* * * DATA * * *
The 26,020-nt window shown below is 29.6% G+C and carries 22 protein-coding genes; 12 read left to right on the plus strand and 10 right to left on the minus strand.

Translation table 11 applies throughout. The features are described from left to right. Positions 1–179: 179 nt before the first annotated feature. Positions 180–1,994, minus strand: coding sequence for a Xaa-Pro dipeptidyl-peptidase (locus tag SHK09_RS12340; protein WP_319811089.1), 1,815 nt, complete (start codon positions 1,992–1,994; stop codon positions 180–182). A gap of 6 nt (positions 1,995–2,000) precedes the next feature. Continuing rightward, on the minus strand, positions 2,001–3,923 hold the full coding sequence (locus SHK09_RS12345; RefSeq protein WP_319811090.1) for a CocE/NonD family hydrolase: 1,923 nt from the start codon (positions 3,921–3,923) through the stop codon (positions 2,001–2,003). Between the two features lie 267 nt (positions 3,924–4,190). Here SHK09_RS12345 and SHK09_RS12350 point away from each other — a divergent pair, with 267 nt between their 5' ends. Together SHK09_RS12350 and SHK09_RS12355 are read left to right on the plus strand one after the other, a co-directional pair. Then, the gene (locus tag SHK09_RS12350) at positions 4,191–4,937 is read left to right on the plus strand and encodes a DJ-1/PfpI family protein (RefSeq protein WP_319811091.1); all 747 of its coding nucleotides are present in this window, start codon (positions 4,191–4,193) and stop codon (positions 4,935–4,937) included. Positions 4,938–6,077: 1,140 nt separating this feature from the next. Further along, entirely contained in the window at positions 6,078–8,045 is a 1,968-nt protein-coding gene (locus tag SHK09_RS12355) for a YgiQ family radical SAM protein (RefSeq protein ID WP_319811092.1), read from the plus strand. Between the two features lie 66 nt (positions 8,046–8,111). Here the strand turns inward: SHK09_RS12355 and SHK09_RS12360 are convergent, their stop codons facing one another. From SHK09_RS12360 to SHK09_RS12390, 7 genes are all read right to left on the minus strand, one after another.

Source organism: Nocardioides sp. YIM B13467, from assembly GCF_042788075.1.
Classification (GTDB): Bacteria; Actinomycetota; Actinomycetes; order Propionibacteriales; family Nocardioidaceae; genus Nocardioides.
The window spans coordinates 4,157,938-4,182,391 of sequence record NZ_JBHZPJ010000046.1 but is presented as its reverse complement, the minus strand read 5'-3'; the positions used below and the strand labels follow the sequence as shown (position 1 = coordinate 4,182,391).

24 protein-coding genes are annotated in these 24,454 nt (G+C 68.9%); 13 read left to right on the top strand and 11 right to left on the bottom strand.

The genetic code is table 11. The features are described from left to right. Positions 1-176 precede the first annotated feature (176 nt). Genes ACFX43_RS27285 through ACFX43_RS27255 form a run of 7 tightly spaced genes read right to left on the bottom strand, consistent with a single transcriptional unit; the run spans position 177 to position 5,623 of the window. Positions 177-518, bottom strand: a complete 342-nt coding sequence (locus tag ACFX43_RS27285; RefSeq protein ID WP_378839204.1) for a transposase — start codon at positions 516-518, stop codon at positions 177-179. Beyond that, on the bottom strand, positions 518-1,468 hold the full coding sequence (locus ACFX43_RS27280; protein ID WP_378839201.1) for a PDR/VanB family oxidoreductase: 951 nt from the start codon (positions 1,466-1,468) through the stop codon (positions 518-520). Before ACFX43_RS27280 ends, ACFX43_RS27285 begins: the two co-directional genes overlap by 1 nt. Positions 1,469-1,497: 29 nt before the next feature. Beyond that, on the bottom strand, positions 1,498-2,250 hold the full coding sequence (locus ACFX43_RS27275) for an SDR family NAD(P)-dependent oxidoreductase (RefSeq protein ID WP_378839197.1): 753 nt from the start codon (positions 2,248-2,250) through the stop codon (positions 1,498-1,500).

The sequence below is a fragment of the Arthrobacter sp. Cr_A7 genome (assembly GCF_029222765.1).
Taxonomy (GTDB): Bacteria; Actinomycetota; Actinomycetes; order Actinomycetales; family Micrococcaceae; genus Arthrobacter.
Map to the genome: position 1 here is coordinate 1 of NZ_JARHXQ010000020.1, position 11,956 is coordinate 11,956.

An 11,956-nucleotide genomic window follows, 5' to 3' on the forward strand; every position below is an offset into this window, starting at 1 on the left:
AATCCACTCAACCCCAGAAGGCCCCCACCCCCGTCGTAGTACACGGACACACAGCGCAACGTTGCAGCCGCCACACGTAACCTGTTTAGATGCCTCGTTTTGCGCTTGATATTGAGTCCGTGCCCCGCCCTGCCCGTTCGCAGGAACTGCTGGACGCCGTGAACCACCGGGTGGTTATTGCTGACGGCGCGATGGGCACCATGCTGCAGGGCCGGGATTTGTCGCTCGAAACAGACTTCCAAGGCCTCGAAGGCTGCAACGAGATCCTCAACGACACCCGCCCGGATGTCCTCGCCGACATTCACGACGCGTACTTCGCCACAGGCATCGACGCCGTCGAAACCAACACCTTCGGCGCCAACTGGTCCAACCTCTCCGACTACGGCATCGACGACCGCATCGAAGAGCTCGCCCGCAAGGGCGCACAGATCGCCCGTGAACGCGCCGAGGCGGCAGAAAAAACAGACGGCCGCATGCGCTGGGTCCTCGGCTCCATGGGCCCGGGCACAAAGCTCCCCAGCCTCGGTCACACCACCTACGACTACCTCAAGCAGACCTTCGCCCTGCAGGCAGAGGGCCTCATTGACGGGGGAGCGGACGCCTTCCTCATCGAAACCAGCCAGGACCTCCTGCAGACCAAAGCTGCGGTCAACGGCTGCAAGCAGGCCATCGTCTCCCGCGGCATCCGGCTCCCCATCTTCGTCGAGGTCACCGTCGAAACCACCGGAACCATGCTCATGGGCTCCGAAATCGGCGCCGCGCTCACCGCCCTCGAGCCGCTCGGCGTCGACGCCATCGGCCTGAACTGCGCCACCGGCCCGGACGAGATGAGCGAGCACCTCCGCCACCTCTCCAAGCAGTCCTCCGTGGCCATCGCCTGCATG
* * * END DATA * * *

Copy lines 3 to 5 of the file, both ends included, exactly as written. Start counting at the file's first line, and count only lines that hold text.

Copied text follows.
Source organism: Nocardioides sp. YIM B13467, from assembly GCF_042788075.1.
Classification (GTDB): Bacteria; Actinomycetota; Actinomycetes; order Propionibacteriales; family Nocardioidaceae; genus Nocardioides.
The window spans coordinates 4,157,938-4,182,391 of sequence record NZ_JBHZPJ010000046.1 but is presented as its reverse complement, the minus strand read 5'-3'; the positions used below and the strand labels follow the sequence as shown (position 1 = coordinate 4,182,391).